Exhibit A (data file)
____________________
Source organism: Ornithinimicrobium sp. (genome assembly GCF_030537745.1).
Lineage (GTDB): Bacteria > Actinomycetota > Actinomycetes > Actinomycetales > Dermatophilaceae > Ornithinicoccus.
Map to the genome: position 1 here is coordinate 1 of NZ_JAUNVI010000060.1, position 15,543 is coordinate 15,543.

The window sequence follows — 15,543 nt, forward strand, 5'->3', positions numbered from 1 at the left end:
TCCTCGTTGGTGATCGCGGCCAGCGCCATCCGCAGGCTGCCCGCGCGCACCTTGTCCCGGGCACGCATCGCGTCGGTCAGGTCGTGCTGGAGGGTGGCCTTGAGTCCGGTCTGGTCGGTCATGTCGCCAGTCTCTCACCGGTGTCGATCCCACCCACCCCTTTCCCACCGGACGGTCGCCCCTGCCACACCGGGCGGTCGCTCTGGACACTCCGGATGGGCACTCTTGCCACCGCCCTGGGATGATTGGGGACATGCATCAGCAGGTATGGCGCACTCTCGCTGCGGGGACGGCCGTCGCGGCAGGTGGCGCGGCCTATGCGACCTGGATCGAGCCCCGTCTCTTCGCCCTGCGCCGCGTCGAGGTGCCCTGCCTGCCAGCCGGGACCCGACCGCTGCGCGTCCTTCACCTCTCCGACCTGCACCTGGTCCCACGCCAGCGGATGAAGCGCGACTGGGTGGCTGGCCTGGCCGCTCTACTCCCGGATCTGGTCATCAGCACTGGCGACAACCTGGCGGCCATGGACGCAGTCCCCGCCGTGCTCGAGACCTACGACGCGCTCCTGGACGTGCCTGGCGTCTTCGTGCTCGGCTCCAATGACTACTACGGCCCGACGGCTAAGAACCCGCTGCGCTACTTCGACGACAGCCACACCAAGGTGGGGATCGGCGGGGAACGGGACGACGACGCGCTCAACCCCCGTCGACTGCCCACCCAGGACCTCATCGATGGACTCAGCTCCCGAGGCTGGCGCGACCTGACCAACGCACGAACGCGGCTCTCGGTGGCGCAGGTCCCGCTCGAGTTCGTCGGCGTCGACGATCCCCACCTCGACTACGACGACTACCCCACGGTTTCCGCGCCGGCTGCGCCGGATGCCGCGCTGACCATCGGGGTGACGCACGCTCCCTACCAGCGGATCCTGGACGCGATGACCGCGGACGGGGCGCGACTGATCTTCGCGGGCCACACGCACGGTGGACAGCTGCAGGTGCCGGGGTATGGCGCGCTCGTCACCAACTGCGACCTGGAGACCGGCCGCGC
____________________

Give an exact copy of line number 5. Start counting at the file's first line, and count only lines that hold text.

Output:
TCCTCGTTGGTGATCGCGGCCAGCGCCATCCGCAGGCTGCCCGCGCGCACCTTGTCCCGGGCACGCATCGCGTCGGTCAGGTCGTGCTGGAGGGTGGCCTTGAGTCCGGTCTGGTCGGTCATGTCGCCAGTCTCTCACCGGTGTCGATCCCACCCACCCCTTTCCCACCGGACGGTCGCCCCTGCCACACCGGGCGGTCGCTCTGGACACTCCGGATGGGCACTCTTGCCACCGCCCTGGGATGATTGGGGACATGCATCAGCAGGTATGGCGCACTCTCGCTGCGGGGACGGCCGTCGCGGCAGGTGGCGCGGCCTATGCGACCTGGATCGAGCCCCGTCTCTTCGCCCTGCGCCGCGTCGAGGTGCCCTGCCTGCCAGCCGGGACCCGACCGCTGCGCGTCCTTCACCTCTCCGACCTGCACCTGGTCCCACGCCAGCGGATGAAGCGCGACTGGGTGGCTGGCCTGGCCGCTCTACTCCCGGATCTGGTCATCAGCACTGGCGACAACCTGGCGGCCATGGACGCAGTCCCCGCCGTGCTCGAGACCTACGACGCGCTCCTGGACGTGCCTGGCGTCTTCGTGCTCGGCTCCAATGACTACTACGGCCCGACGGCTAAGAACCCGCTGCGCTACTTCGACGACAGCCACACCAAGGTGGGGATCGGCGGGGAACGGGACGACGACGCGCTCAACCCCCGTCGACTGCCCACCCAGGACCTCATCGATGGACTCAGCTCCCGAGGCTGGCGCGACCTGACCAACGCACGAACGCGGCTCTCGGTGGCGCAGGTCCCGCTCGAGTTCGTCGGCGTCGACGATCCCCACCTCGACTACGACGACTACCCCACGGTTTCCGCGCCGGCTGCGCCGGATGCCGCGCTGACCATCGGGGTGACGCACGCTCCCTACCAGCGGATCCTGGACGCGATGACCGCGGACGGGGCGCGACTGATCTTCGCGGGCCACACGCACGGTGGACAGCTGCAGGTGCCGGGGTATGGCGCGCTCGTCACCAACTGCGACCTGGAGACCGGCCGCGC